Preserving Citrus: Mastering the Art of Freezing Lemons

Can you freeze lemons? – The best way

Lemons are a versatile citrus fruit that can be used in a variety of dishes, from sweet to savory. However, lemons have a short shelf life and can go bad quickly, especially if left at room temperature. Freezing lemons is a great way to extend their shelf life and ensure that you always have this useful fruit on hand. In this article, we will explore the best methods for freezing lemons at different stages, including whole lemons, lemon slices, and lemon juice.

Why Freeze Lemons?

Lemons are not only delicious, but also packed with nutrients and minerals. They are known for their high vitamin C content and contain beneficial compounds such as limonoids, which act as antioxidants. By freezing lemons, you can preserve their nutritional value and have a convenient source of nutrients at your fingertips.

Preparing Lemons for Freezing

Before freezing lemons, it is important to prepare them properly to ensure optimal texture and potency. Here are the steps to follow:

  1. Wash your hands: Start by washing your hands thoroughly with antibacterial soap and warm water. Clean hands are essential when handling food to prevent the transfer of bacteria and toxins.
  2. Scrub the lemons: Use a brush, such as a toothbrush or vegetable brush, to scrub the lemons and remove any dirt or chemicals from the surface. Be sure to use the brush only for scrubbing food.
  3. Soak lemons in a vinegar solution (optional): To remove any pesticide residue, make a solution of 10% vinegar and 90% water. Soak the lemons in this solution for 15-20 minutes.
  4. Wash the lemons: Rinse the lemons under cold running water, thoroughly washing every inch of the fruit.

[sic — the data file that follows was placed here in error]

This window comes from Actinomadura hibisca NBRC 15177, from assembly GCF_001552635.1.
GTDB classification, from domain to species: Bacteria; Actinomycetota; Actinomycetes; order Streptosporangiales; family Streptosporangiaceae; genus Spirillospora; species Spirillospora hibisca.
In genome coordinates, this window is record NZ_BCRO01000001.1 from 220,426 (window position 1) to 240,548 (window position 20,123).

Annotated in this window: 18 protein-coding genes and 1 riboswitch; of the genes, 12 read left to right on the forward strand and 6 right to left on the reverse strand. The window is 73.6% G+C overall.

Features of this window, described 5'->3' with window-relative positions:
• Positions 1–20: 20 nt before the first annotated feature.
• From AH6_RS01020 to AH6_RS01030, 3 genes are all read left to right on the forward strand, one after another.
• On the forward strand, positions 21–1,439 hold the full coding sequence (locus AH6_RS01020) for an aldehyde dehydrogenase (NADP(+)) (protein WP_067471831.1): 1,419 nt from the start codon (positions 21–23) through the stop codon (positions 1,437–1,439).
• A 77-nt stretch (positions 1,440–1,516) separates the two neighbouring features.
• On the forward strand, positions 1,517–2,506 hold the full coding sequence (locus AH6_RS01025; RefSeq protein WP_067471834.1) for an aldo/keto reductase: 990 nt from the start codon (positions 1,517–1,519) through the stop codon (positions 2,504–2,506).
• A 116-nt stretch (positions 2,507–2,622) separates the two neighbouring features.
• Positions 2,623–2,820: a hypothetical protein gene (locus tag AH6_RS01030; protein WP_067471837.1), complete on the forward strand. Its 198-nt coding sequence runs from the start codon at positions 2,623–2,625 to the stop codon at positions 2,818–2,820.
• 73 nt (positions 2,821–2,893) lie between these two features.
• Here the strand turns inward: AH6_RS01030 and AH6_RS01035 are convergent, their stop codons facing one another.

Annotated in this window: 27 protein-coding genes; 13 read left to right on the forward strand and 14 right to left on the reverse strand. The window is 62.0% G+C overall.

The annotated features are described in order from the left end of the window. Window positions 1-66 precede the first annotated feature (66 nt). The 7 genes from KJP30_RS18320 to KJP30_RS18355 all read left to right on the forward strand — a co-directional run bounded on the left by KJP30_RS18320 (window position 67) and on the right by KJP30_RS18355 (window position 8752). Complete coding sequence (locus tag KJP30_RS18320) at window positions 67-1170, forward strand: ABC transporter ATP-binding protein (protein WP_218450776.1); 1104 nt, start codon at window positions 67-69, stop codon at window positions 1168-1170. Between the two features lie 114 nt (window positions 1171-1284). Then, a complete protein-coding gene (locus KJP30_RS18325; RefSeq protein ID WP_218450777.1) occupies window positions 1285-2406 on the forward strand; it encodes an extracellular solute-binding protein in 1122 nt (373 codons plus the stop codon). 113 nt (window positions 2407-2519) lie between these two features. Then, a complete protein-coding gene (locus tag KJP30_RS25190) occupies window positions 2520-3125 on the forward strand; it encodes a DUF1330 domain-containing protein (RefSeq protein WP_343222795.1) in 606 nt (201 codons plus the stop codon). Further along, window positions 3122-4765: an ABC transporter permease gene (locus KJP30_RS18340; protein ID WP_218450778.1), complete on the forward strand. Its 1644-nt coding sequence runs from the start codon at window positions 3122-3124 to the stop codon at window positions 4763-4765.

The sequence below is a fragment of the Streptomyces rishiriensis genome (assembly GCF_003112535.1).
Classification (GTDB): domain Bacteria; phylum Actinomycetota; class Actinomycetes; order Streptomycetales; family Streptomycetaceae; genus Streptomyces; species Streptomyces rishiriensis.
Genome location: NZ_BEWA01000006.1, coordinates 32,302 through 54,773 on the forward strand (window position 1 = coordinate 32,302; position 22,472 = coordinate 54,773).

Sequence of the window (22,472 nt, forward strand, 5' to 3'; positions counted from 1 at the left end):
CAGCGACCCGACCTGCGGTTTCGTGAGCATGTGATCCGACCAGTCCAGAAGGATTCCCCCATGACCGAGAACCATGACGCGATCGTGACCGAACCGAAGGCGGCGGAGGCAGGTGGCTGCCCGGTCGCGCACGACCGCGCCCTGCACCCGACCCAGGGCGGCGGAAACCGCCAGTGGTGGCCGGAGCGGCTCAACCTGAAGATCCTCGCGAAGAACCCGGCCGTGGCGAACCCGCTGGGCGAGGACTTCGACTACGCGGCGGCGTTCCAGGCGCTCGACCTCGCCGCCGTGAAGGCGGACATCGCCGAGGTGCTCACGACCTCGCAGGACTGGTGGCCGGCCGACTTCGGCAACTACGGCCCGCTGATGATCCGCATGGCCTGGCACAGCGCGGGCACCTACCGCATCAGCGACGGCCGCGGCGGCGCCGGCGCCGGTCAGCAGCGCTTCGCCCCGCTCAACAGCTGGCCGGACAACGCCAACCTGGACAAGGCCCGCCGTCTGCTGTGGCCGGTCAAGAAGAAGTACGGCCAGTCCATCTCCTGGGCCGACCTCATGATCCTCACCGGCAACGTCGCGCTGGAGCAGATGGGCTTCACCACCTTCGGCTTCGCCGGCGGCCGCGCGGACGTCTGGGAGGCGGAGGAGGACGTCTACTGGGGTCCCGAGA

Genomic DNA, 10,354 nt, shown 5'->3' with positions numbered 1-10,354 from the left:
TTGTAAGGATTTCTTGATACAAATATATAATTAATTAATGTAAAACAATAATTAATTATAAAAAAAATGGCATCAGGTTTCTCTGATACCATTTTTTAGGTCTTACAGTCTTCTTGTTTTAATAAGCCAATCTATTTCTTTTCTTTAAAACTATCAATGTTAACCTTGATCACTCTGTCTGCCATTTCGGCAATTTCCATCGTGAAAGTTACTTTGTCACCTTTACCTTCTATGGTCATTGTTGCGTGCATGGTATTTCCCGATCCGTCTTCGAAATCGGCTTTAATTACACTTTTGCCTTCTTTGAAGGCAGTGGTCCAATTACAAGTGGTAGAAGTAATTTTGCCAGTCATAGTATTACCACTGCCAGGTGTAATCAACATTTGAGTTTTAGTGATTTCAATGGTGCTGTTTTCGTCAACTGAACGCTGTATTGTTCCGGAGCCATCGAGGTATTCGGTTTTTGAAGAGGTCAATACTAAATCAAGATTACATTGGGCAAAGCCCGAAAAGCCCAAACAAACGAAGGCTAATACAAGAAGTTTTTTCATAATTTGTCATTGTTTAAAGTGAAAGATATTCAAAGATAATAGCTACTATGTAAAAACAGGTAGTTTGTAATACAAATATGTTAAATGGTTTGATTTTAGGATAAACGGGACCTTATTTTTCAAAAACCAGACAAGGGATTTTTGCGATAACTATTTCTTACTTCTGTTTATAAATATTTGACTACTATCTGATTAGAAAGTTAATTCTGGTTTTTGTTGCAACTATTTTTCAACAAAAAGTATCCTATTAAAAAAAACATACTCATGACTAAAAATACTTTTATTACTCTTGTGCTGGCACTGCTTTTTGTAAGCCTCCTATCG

5. Dry the lemons: Use a clean, dry cloth or paper towel to wipe off any water from the surface of the lemons. It is important to freeze dry lemons to prevent them from becoming wet and mushy when frozen.

The best ways to freeze lemons

There are several ways to freeze lemons, depending on whether you want to freeze them whole, in slices, or for juice. Here’s how to freeze lemons using each method:

Freezing Whole Lemons

  1. Scrub, soak, wash and dry the lemons according to the preparation steps above.
  2. Place 2-3 whole lemons per freezer bag. Label the bags with the freezer date.
  3. Seal bags tightly, removing as much air as possible to prevent freezer burn.
  4. Place the bags in the freezer, making sure they are flat for easy stacking and storage.

Freezing lemon slices

  1. Cut lemons into slices or wedges, depending on your preference and use.
  2. Pre-freeze the lemon slices by placing them in a single layer on a baking sheet. Place in the freezer for 2-3 hours until firm.
  3. Check that the lemon slices are frozen solid and do not release any juice when squeezed.
  4. Transfer the pre-frozen lemon slices to a freezer-safe bag, making sure they do not stick together.
  5. Seal the bag tightly, removing any excess air, and label with the best before date.

Freezing Lemon Juice